It may be a diamond in the rough.

How to Determine if a Sofa Is Worth Reupholstering

by Linda Erlam

The sofa in your living room may be the third most expensive item you buy, after your home and your car. A good sofa can last many more years than its style, and may find itself doomed for the dumpster unless rescued and resurrected with reupholstery. If you are the new or prospective owner of such a sofa, deciding if it is worth reupholstering is a step-by-step process.


The overall weight of the sofa will tell you a bit about the quality of the wood that was used to make the frame. The heavier the sofa, the more solid the wood -- usually. If you can see any of the wood used in the construction, stick a nail into it. If the nail tip sinks easily, the wood may not be high quality hardwood. Hardwood is more durable than softer wood and indicates a better-quality sofa.


Turn the sofa on its side and remove one end of the dust cover. Remove enough that you can see some of the wood frame. Look at one join and note how the two pieces of wood are joined together. Screwed together is the preferable method. They may also be nailed or even stapled -- the least favorable fastener. Higher-quality furniture is made of solid wood, lesser quality of plywood and poor quality of fiberboard, or MDF.


Look at the seat springs. Coiled springs indicate a higher-quality sofa. These springs can be tightened or individually replaced by an upholsterer. Zigzag springs, which are strips of metal in a zigzag shape, can pull loose from the sofa and, while adequate for most daily use, are not indicative of a high-quality piece. These springs cannot be repaired; if they break, they must be replaced. A sunken seat is a giveaway of broken zigzag springs.


While you are looking at the springs, pay attention to the smell of the sofa. It may smell old and musty, but you should not smell mold, or other unpleasant odors. Odors become trapped in the upholstery and may leave with the old cloth, but you may not know this until the whole piece is stripped. All padding, foam and batting are replaced during reupholstery, but these components are left in place during recovering; only the cloth cover is changed.

Squeaks and Creaks

Grab one arm with both hands and wiggle it. If the arm wiggles freely, it is an indication that the body may no longer be connected to the arm, which is not good. Grab one corner of the back and wiggle the sofa. Squeaks or creaks are indicators that the joints are loose and will need tightening. This is not typically an issue if the piece is screwed together, but if the joints are fastened with staples or nails, they can’t be tightened adequately. Unless you were able to see a join when looking at the bottom of the sofa, you may not know until the piece is disassembled whether it can be fixed or not.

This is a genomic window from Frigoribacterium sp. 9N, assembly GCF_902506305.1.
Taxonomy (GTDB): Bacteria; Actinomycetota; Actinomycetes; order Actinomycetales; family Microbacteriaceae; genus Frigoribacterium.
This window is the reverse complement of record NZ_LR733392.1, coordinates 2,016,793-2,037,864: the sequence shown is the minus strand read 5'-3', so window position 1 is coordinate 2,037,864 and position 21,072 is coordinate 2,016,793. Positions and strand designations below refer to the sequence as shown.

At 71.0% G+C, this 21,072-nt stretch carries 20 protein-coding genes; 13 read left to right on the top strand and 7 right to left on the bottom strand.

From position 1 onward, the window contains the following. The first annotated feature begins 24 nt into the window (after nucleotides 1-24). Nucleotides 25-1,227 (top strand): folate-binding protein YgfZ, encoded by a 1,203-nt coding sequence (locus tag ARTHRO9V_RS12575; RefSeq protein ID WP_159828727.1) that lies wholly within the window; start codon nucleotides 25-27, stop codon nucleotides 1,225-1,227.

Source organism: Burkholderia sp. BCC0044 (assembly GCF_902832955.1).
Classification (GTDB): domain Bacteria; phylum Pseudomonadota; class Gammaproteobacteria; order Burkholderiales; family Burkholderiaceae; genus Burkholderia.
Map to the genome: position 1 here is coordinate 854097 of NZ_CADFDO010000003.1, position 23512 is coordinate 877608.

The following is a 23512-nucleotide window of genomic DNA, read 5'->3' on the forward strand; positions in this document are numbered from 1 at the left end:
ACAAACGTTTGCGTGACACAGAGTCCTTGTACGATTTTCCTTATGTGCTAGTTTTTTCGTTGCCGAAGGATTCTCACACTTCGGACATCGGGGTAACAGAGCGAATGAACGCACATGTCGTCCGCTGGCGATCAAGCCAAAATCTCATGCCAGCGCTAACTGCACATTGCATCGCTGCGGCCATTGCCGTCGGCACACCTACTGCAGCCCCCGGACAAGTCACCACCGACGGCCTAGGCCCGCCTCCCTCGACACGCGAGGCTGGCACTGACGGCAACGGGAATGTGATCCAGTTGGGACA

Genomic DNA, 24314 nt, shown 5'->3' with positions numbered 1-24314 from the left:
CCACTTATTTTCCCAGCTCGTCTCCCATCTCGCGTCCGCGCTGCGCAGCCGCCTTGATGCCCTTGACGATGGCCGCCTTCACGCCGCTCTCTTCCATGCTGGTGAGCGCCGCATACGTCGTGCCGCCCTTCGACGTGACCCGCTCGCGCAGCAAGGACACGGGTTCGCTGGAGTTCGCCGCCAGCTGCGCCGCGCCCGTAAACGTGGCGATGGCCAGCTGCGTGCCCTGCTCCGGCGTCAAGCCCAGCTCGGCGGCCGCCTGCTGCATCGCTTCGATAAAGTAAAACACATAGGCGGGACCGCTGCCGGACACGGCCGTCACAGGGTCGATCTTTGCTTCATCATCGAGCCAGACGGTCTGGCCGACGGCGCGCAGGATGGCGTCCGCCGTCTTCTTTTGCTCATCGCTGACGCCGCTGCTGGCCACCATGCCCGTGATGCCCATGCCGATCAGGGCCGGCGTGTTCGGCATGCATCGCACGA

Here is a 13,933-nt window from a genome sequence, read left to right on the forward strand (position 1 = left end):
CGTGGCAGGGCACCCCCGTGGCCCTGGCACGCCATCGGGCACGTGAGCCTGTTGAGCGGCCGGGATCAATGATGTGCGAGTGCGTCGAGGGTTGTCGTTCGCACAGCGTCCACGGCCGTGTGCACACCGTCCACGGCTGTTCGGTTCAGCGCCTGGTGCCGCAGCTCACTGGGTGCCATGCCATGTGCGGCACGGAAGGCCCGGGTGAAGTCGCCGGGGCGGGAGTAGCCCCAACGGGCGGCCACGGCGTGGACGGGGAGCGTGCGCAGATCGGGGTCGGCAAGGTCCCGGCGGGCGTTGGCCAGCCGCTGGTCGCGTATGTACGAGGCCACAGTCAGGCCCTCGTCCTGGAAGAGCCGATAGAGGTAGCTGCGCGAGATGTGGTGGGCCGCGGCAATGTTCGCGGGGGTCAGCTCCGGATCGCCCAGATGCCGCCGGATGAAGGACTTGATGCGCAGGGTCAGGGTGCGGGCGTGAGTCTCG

Shape and Style

The most durable sofa is not a good candidate for upholstery for you if you do not like the basic shape and style. While a considerable amount of cosmetic surgery can be performed on a sofa during upholstery, major reconstructive surgery is expensive and may out-expense the value of the piece. Padding can be added to arms; cushions can be added, or removed, from the back or seat; a skirt can be removed or added; and new feet can change the style of the whole sofa. The length, width, overall height of the sofa and basic shape of the arms are not easy changes.

About the Author

Linda Erlam started writing educational manuals in 1979. She also writes a biweekly newspaper column, "Design Dilemmas," in the "Lakeshore News" and has been published in "Design and Drapery Pro" magazine. Erlam is a graduate of the Sheffield School of Interior Design and is a practicing interior decorator and drapery workroom operator.

Photo Credits

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